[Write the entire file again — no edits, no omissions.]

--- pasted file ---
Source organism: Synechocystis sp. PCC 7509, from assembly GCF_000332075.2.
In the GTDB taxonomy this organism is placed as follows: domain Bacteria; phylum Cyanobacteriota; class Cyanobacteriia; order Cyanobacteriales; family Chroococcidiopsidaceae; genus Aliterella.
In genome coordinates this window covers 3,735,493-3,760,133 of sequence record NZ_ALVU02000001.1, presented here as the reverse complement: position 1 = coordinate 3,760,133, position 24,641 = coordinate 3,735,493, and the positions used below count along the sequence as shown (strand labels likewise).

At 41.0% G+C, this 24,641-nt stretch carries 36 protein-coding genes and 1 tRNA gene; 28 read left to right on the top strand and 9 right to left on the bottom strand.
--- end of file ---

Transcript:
Source organism: Synechocystis sp. PCC 7509, from assembly GCF_000332075.2.
In the GTDB taxonomy this organism is placed as follows: domain Bacteria; phylum Cyanobacteriota; class Cyanobacteriia; order Cyanobacteriales; family Chroococcidiopsidaceae; genus Aliterella.
In genome coordinates this window covers 3,735,493-3,760,133 of sequence record NZ_ALVU02000001.1, presented here as the reverse complement: position 1 = coordinate 3,760,133, position 24,641 = coordinate 3,735,493, and the positions used below count along the sequence as shown (strand labels likewise).

At 41.0% G+C, this 24,641-nt stretch carries 36 protein-coding genes and 1 tRNA gene; 28 read left to right on the top strand and 9 right to left on the bottom strand.